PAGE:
Nonprofit, nonpartisan journalism. Supported by readers.

Community Voices features opinion pieces from a wide variety of authors and perspectives. (Submission Guidelines)

Minnesota must do more to address childhood obesity

Unlike other public health crises, childhood obesity could easily be addressed with a commitment to the cause by the state Legislature and the Department of Health. 

Kari Winning

In 2016, 27.7 percent of children in Minnesota ages 10 to 17 were considered overweight or obese. Those children face a higher risk of serious health conditions, including hypertension, hyperlipidemis, type 2 diabetes, coronary heart disease, stroke, depression, anxiety, osteoarthritis, and some cancers. This is not a problem that arose overnight. Between 1980 and 2008, the number of overweight children in Minnesota more than tripled

With more than a quarter of Minnesota’s children having a body mass index (BMI) at or above the 85th percentile, one might ask what the future looks like. The majority of overweight children will be overweight or obese in adulthood. Most of the children already suffering will struggle their entire lives with obesity and the havoc it wreaks on their bodies. The impact is not only felt by those with personal struggles but also by family members who love and care for them. 

A costly collective struggle

It is also a costly struggle for everyone. Collectively, the total estimated financial costs of obesity in Minnesota were estimated to be $2.8 billion in 2006, a number that undoubtedly grows as health costs increase along with the obesity rates. 

Article continues after advertisement

How could we have let this happen?  With such a significant impact on our children, the health of all Minnesotans, the quality of our workforce, and the financial burden to everyone, how could Minnesotans have allowed the childhood obesity problem to escalate to this level of severity?  The answer is simple: Minnesotans everywhere did very little, and in so doing, failed our children. The only step Minnesota has taken is the Safe Routes to School grant program, which aims at making it easier for kids to walk or bike to school. While this is a start, it is a small one and ignores the larger causes of childhood obesity.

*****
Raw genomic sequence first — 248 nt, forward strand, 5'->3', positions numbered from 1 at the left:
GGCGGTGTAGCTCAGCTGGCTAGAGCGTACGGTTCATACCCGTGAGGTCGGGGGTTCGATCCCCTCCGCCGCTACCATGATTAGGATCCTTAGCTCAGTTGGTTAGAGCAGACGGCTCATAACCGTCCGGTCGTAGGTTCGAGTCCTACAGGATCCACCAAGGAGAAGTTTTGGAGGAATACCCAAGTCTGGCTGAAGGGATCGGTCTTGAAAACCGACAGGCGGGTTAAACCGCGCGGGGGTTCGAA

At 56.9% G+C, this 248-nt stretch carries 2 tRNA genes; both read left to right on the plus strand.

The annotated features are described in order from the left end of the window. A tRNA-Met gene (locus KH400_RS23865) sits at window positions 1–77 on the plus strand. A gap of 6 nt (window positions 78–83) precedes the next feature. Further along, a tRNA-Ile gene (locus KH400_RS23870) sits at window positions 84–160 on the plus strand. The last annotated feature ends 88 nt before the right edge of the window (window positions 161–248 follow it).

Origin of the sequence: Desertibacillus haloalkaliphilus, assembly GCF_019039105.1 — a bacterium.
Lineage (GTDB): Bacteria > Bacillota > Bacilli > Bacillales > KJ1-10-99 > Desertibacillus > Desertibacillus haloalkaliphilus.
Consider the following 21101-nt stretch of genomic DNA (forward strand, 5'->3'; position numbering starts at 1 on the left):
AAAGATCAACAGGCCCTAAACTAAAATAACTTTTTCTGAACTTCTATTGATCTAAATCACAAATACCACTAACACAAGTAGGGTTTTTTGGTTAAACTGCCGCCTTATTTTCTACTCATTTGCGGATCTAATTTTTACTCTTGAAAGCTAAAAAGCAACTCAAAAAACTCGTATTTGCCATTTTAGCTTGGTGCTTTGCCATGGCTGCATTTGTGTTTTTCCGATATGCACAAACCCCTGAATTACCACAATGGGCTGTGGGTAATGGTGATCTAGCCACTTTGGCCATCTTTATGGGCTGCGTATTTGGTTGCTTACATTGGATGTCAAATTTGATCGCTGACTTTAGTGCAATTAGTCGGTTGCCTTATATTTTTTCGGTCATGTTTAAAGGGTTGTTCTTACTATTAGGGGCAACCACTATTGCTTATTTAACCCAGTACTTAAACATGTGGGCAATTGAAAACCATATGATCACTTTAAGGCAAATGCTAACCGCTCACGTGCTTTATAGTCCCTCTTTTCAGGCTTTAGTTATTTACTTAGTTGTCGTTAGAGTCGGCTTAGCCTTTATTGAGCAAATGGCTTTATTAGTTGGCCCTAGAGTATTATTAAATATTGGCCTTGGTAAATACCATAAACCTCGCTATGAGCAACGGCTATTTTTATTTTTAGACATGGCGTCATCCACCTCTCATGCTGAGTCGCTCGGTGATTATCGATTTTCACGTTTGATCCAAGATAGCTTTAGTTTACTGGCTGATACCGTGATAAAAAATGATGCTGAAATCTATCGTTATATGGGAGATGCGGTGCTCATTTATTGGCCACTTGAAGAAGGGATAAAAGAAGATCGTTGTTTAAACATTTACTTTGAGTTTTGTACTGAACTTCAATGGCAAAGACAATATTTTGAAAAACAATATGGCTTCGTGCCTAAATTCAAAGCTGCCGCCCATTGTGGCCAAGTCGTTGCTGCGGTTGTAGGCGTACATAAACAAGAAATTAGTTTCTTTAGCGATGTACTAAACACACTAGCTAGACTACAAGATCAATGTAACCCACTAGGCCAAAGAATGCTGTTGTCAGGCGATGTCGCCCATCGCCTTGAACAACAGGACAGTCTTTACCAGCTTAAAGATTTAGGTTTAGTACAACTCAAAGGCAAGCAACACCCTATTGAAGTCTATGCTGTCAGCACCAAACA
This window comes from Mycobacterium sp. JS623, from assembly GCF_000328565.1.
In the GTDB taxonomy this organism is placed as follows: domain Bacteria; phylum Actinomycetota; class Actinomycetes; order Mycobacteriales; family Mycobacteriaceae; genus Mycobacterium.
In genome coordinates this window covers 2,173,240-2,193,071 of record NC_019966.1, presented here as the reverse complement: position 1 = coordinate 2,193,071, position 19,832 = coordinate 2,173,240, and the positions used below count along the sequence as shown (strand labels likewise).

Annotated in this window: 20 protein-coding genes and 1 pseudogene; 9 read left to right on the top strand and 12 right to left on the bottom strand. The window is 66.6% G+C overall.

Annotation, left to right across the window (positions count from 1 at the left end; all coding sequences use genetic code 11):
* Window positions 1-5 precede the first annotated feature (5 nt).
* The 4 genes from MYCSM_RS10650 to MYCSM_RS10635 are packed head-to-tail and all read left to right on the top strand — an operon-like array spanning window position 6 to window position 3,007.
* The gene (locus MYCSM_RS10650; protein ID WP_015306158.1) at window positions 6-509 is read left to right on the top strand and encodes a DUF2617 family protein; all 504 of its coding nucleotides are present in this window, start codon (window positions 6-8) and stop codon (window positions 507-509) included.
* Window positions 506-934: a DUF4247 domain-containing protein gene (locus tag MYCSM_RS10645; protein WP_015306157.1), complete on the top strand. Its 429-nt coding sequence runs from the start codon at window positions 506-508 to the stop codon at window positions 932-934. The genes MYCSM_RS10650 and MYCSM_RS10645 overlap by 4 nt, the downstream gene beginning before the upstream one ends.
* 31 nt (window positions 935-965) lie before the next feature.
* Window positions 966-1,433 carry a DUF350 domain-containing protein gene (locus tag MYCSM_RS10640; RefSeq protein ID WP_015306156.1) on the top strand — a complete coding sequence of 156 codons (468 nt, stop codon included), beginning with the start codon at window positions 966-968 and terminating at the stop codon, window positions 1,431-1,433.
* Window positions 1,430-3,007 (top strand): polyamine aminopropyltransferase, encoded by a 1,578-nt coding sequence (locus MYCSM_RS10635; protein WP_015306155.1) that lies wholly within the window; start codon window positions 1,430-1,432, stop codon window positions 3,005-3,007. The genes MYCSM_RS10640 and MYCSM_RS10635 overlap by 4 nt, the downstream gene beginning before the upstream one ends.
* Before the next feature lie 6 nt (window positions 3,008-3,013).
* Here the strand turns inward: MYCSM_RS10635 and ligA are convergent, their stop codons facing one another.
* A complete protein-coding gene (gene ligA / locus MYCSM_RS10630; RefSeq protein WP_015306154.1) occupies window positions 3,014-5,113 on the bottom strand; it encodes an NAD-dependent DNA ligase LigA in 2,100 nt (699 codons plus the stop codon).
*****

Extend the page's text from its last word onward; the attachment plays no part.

While there was an effort made to address childhood obesity at the state legislative level with the formation of a Childhood Obesity Legislative Working Group, that group was an informal legislative group that met only four times during the fall of 2009 and the winter of 2010. The result of that group was to recommend the creation and funding of a Safe Routes to School grant program that would make it easier and safer for children to walk and bike to school, which recommendation was enacted by the state Legislature. Unfortunately, the group has not been active for approximately eight years and little has been done since that time to address childhood obesity. While their work has been a step in the right direction, it has ignored many of the causes of childhood obesity.

A need for state commitment

The causes of childhood obesity are relatively simple to identify: poor diet, lack of adequate sleep, a sedentary lifestyle, and lack of family and community support. Unlike other public health crises, childhood obesity could easily be addressed with a commitment to the cause by the state Legislature and the Department of Health. This is a struggle for which we already have the answer key. All of the causes must be addressed in order to reduce the rates of childhood obesity and to improve the lives of Minnesota’s children.

Steps must be taken toward increasing physical activity, and educating about the importance of a healthy diet is necessary to address the childhood obesity problem Minnesota is currently facing. To that end, the legislative working committee should be reinstated to address all causes of this crisis and remain committed to its mission until we see a real change in the numbers and in our children.

Kari Winning is an attorney and is also pursuing a master’s degree in health care administration at the University of Minnesota.


If you’re interested in joining the discussion, add your voice to the Comment section below — or consider writing a letter or a longer-form Community Voices commentary. (For more information about Community Voices, see our Submission Guidelines.)